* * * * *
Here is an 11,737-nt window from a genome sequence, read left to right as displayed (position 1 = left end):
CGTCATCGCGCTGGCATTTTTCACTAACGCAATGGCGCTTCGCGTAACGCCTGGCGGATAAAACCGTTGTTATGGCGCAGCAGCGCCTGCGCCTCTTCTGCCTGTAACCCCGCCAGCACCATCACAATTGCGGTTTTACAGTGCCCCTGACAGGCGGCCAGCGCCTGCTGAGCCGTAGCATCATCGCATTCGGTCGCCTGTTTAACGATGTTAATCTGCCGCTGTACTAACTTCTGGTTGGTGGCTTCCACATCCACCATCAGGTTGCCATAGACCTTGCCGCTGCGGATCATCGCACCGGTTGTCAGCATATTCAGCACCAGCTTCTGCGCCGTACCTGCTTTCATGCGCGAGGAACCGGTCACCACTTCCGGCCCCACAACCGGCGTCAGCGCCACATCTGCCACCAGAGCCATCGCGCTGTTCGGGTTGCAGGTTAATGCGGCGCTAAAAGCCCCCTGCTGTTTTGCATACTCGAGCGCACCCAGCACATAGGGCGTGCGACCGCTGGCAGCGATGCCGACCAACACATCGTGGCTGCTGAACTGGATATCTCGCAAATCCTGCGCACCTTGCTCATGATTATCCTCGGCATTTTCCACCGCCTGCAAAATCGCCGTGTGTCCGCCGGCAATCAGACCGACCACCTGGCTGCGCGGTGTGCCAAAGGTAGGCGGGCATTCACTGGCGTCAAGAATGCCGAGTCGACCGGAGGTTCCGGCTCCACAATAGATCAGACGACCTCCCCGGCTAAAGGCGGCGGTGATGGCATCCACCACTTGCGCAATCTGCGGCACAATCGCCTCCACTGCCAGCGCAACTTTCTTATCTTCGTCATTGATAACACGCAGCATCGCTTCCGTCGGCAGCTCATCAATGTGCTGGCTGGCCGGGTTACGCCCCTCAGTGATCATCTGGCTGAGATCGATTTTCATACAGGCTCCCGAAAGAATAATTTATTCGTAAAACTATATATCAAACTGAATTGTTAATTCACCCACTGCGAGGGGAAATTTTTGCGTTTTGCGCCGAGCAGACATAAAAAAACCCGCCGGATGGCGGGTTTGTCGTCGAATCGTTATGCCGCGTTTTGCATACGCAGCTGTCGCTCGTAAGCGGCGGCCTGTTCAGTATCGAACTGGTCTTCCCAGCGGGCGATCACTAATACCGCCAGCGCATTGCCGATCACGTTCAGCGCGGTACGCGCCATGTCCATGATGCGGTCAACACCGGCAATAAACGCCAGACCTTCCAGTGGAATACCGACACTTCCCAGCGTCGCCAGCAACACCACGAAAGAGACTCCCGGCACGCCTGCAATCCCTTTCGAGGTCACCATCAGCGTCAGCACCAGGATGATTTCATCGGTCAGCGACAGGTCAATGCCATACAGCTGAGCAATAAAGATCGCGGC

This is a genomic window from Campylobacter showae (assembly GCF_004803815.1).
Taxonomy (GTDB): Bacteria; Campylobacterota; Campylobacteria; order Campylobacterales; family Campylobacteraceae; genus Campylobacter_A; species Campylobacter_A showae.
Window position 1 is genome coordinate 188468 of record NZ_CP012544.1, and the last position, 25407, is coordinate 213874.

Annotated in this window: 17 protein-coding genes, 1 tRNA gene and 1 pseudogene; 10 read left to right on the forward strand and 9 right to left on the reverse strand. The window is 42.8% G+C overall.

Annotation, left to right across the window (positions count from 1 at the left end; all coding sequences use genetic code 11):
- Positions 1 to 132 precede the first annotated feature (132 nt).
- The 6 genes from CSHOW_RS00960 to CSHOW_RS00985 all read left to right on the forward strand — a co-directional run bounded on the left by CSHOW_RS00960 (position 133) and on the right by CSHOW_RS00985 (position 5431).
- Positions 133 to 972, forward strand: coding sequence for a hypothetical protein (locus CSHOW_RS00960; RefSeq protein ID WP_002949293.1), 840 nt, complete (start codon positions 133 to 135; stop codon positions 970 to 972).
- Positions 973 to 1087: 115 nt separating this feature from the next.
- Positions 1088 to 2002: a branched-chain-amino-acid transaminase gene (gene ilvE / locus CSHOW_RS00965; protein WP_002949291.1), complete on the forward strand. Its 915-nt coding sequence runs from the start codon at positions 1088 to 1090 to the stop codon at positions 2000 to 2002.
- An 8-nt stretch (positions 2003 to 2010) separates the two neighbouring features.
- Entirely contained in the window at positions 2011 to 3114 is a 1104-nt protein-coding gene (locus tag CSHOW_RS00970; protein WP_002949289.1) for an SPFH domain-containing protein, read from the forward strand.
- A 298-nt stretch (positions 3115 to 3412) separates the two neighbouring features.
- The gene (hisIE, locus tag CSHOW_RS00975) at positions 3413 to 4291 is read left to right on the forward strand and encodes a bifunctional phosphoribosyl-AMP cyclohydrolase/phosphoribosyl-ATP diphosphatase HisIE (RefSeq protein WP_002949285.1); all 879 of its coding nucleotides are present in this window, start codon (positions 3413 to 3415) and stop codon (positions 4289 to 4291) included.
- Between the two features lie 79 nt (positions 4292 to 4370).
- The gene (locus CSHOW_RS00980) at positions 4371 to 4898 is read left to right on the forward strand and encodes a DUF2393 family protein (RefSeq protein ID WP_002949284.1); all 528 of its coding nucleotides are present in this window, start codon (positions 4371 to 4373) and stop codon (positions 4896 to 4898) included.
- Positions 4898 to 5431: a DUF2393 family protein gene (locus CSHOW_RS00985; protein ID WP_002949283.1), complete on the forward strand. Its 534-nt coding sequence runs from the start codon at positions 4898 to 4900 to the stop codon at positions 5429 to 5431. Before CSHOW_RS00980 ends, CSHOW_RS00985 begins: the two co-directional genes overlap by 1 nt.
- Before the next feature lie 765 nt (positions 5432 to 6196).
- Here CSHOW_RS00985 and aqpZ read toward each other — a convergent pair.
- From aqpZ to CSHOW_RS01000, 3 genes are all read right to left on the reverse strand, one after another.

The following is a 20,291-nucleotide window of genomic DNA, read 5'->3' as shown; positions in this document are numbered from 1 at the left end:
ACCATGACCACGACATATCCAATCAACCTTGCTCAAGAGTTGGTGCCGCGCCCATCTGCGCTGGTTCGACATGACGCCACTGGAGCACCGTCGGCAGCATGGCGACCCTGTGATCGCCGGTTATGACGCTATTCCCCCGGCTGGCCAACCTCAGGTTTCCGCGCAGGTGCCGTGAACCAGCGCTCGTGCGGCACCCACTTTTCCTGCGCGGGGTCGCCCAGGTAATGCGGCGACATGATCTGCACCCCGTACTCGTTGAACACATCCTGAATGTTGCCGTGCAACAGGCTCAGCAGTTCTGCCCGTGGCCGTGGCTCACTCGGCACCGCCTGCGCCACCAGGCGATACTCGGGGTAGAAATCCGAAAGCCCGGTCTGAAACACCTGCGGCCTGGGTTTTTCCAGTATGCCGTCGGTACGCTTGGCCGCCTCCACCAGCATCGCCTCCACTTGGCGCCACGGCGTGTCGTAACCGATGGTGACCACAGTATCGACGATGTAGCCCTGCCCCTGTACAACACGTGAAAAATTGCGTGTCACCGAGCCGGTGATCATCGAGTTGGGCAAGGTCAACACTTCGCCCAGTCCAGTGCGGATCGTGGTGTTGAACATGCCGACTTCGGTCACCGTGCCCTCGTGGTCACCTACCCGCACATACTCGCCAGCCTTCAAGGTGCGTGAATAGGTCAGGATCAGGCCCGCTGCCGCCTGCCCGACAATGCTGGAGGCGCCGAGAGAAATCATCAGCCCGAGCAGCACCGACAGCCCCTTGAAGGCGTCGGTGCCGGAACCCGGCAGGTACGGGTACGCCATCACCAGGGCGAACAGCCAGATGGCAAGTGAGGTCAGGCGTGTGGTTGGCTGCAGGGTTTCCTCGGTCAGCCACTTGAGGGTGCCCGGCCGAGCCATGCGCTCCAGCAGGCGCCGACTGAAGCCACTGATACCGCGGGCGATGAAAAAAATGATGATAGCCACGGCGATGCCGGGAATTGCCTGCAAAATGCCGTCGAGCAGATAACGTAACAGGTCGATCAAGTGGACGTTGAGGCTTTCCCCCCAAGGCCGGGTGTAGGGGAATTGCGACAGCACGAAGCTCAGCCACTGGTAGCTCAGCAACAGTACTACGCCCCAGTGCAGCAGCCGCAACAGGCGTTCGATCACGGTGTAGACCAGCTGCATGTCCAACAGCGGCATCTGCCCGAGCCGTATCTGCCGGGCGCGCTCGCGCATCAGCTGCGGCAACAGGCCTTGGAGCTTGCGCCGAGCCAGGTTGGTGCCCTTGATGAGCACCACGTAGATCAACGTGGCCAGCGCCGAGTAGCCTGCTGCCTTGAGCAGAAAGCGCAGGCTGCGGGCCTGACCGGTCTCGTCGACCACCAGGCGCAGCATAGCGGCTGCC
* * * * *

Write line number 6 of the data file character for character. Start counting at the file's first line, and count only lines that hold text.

Annotated in this window: 17 protein-coding genes, 1 tRNA gene and 1 pseudogene; 10 read left to right on the forward strand and 9 right to left on the reverse strand. The window is 42.8% G+C overall.